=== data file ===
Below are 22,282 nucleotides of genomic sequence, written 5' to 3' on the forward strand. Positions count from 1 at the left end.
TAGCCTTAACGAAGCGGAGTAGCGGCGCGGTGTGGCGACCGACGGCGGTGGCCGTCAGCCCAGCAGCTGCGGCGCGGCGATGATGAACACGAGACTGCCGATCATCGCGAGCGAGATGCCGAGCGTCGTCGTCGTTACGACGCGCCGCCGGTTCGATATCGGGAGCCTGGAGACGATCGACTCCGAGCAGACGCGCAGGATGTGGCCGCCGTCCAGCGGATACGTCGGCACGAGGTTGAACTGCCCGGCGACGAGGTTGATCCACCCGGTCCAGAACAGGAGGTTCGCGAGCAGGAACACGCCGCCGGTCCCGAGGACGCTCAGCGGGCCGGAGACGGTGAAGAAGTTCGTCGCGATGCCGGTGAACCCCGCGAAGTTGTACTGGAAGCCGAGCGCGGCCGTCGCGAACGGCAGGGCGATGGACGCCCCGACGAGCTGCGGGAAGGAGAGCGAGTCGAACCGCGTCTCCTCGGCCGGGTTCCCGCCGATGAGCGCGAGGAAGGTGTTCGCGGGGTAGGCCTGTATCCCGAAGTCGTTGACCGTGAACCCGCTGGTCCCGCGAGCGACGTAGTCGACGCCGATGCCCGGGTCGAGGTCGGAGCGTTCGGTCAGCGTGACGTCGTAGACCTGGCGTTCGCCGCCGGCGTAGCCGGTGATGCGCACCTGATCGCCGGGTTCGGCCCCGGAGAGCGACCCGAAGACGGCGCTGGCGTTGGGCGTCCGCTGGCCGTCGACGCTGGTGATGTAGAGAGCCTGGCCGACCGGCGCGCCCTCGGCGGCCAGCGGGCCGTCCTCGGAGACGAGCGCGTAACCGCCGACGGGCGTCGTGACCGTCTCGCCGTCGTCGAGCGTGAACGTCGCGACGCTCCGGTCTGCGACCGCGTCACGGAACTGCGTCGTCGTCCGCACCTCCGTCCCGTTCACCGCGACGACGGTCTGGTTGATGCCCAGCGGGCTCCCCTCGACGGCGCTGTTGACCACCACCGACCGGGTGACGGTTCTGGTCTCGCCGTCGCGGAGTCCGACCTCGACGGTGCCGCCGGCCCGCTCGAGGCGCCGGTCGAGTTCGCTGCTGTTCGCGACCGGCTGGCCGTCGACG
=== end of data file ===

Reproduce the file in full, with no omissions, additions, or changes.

Below are 22,282 nucleotides of genomic sequence, written 5' to 3' on the forward strand. Positions count from 1 at the left end.
TAGCCTTAACGAAGCGGAGTAGCGGCGCGGTGTGGCGACCGACGGCGGTGGCCGTCAGCCCAGCAGCTGCGGCGCGGCGATGATGAACACGAGACTGCCGATCATCGCGAGCGAGATGCCGAGCGTCGTCGTCGTTACGACGCGCCGCCGGTTCGATATCGGGAGCCTGGAGACGATCGACTCCGAGCAGACGCGCAGGATGTGGCCGCCGTCCAGCGGATACGTCGGCACGAGGTTGAACTGCCCGGCGACGAGGTTGATCCACCCGGTCCAGAACAGGAGGTTCGCGAGCAGGAACACGCCGCCGGTCCCGAGGACGCTCAGCGGGCCGGAGACGGTGAAGAAGTTCGTCGCGATGCCGGTGAACCCCGCGAAGTTGTACTGGAAGCCGAGCGCGGCCGTCGCGAACGGCAGGGCGATGGACGCCCCGACGAGCTGCGGGAAGGAGAGCGAGTCGAACCGCGTCTCCTCGGCCGGGTTCCCGCCGATGAGCGCGAGGAAGGTGTTCGCGGGGTAGGCCTGTATCCCGAAGTCGTTGACCGTGAACCCGCTGGTCCCGCGAGCGACGTAGTCGACGCCGATGCCCGGGTCGAGGTCGGAGCGTTCGGTCAGCGTGACGTCGTAGACCTGGCGTTCGCCGCCGGCGTAGCCGGTGATGCGCACCTGATCGCCGGGTTCGGCCCCGGAGAGCGACCCGAAGACGGCGCTGGCGTTGGGCGTCCGCTGGCCGTCGACGCTGGTGATGTAGAGAGCCTGGCCGACCGGCGCGCCCTCGGCGGCCAGCGGGCCGTCCTCGGAGACGAGCGCGTAACCGCCGACGGGCGTCGTGACCGTCTCGCCGTCGTCGAGCGTGAACGTCGCGACGCTCCGGTCTGCGACCGCGTCACGGAACTGCGTCGTCGTCCGCACCTCCGTCCCGTTCACCGCGACGACGGTCTGGTTGATGCCCAGCGGGCTCCCCTCGACGGCGCTGTTGACCACCACCGACCGGGTGACGGTTCTGGTCTCGCCGTCGCGGAGTCCGACCTCGACGGTGCCGCCGGCCCGCTCGAGGCGCCGGTCGAGTTCGCTGCTGTTCGCGACCGGCTGGCCGTCGACG